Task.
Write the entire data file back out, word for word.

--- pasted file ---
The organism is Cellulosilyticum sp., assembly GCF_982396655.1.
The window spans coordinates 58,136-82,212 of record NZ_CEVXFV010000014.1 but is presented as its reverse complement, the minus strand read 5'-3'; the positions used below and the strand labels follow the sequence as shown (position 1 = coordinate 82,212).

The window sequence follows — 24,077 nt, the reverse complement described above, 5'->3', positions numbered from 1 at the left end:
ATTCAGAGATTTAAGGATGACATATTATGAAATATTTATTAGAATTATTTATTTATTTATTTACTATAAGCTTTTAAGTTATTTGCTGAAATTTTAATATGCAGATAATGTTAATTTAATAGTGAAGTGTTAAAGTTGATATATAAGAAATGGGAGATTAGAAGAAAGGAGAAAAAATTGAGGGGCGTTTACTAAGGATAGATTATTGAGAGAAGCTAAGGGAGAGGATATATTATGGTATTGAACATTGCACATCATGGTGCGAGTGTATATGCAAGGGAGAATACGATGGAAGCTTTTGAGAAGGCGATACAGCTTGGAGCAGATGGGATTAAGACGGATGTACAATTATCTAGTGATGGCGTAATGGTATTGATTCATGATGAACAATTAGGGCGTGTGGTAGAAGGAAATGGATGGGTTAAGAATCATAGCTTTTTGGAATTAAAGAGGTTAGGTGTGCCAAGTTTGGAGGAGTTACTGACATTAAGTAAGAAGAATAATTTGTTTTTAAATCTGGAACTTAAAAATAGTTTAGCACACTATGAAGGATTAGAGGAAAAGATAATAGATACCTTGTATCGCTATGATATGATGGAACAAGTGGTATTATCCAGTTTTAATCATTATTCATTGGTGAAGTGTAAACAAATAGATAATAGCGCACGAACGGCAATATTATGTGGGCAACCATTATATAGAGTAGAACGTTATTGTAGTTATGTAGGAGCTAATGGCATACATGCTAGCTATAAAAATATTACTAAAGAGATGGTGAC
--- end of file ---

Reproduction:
The organism is Cellulosilyticum sp., assembly GCF_982396655.1.
The window spans coordinates 58,136-82,212 of record NZ_CEVXFV010000014.1 but is presented as its reverse complement, the minus strand read 5'-3'; the positions used below and the strand labels follow the sequence as shown (position 1 = coordinate 82,212).

The window sequence follows — 24,077 nt, the reverse complement described above, 5'->3', positions numbered from 1 at the left end:
ATTCAGAGATTTAAGGATGACATATTATGAAATATTTATTAGAATTATTTATTTATTTATTTACTATAAGCTTTTAAGTTATTTGCTGAAATTTTAATATGCAGATAATGTTAATTTAATAGTGAAGTGTTAAAGTTGATATATAAGAAATGGGAGATTAGAAGAAAGGAGAAAAAATTGAGGGGCGTTTACTAAGGATAGATTATTGAGAGAAGCTAAGGGAGAGGATATATTATGGTATTGAACATTGCACATCATGGTGCGAGTGTATATGCAAGGGAGAATACGATGGAAGCTTTTGAGAAGGCGATACAGCTTGGAGCAGATGGGATTAAGACGGATGTACAATTATCTAGTGATGGCGTAATGGTATTGATTCATGATGAACAATTAGGGCGTGTGGTAGAAGGAAATGGATGGGTTAAGAATCATAGCTTTTTGGAATTAAAGAGGTTAGGTGTGCCAAGTTTGGAGGAGTTACTGACATTAAGTAAGAAGAATAATTTGTTTTTAAATCTGGAACTTAAAAATAGTTTAGCACACTATGAAGGATTAGAGGAAAAGATAATAGATACCTTGTATCGCTATGATATGATGGAACAAGTGGTATTATCCAGTTTTAATCATTATTCATTGGTGAAGTGTAAACAAATAGATAATAGCGCACGAACGGCAATATTATGTGGGCAACCATTATATAGAGTAGAACGTTATTGTAGTTATGTAGGAGCTAATGGCATACATGCTAGCTATAAAAATATTACTAAAGAGATGGTGAC